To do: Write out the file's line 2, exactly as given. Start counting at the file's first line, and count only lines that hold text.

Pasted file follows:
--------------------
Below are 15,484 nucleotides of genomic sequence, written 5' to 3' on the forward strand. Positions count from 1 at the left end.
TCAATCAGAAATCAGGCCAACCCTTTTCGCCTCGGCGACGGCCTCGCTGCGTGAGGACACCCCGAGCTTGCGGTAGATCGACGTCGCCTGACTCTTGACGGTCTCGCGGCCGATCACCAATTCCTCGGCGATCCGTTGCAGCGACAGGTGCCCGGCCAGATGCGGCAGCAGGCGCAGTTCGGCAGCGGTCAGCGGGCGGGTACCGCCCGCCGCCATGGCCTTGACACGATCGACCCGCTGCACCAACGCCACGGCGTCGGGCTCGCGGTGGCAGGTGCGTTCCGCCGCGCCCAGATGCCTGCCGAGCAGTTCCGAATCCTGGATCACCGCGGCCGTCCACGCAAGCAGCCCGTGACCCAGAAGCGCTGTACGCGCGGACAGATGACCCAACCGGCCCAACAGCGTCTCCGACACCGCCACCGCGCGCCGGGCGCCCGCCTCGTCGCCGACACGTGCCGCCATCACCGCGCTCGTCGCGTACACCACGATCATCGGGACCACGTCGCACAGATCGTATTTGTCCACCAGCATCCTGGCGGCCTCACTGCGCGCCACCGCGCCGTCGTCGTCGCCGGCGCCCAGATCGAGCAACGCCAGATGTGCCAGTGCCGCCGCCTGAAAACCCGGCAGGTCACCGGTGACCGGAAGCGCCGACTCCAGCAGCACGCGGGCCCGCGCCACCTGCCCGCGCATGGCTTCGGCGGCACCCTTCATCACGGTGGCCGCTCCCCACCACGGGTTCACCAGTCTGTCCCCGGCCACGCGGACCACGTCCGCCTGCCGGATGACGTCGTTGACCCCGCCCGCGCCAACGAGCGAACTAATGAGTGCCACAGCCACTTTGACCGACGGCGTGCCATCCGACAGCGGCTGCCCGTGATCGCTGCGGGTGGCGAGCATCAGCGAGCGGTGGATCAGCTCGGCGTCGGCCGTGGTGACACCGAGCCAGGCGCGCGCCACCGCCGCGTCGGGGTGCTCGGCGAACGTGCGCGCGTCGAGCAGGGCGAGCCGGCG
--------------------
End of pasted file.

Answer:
TCAATCAGAAATCAGGCCAACCCTTTTCGCCTCGGCGACGGCCTCGCTGCGTGAGGACACCCCGAGCTTGCGGTAGATCGACGTCGCCTGACTCTTGACGGTCTCGCGGCCGATCACCAATTCCTCGGCGATCCGTTGCAGCGACAGGTGCCCGGCCAGATGCGGCAGCAGGCGCAGTTCGGCAGCGGTCAGCGGGCGGGTACCGCCCGCCGCCATGGCCTTGACACGATCGACCCGCTGCACCAACGCCACGGCGTCGGGCTCGCGGTGGCAGGTGCGTTCCGCCGCGCCCAGATGCCTGCCGAGCAGTTCCGAATCCTGGATCACCGCGGCCGTCCACGCAAGCAGCCCGTGACCCAGAAGCGCTGTACGCGCGGACAGATGACCCAACCGGCCCAACAGCGTCTCCGACACCGCCACCGCGCGCCGGGCGCCCGCCTCGTCGCCGACACGTGCCGCCATCACCGCGCTCGTCGCGTACACCACGATCATCGGGACCACGTCGCACAGATCGTATTTGTCCACCAGCATCCTGGCGGCCTCACTGCGCGCCACCGCGCCGTCGTCGTCGCCGGCGCCCAGATCGAGCAACGCCAGATGTGCCAGTGCCGCCGCCTGAAAACCCGGCAGGTCACCGGTGACCGGAAGCGCCGACTCCAGCAGCACGCGGGCCCGCGCCACCTGCCCGCGCATGGCTTCGGCGGCACCCTTCATCACGGTGGCCGCTCCCCACCACGGGTTCACCAGTCTGTCCCCGGCCACGCGGACCACGTCCGCCTGCCGGATGACGTCGTTGACCCCGCCCGCGCCAACGAGCGAACTAATGAGTGCCACAGCCACTTTGACCGACGGCGTGCCATCCGACAGCGGCTGCCCGTGATCGCTGCGGGTGGCGAGCATCAGCGAGCGGTGGATCAGCTCGGCGTCGGCCGTGGTGACACCGAGCCAGGCGCGCGCCACCGCCGCGTCGGGGTGCTCGGCGAACGTGCGCGCGTCGAGCAGGGCGAGCCGGCG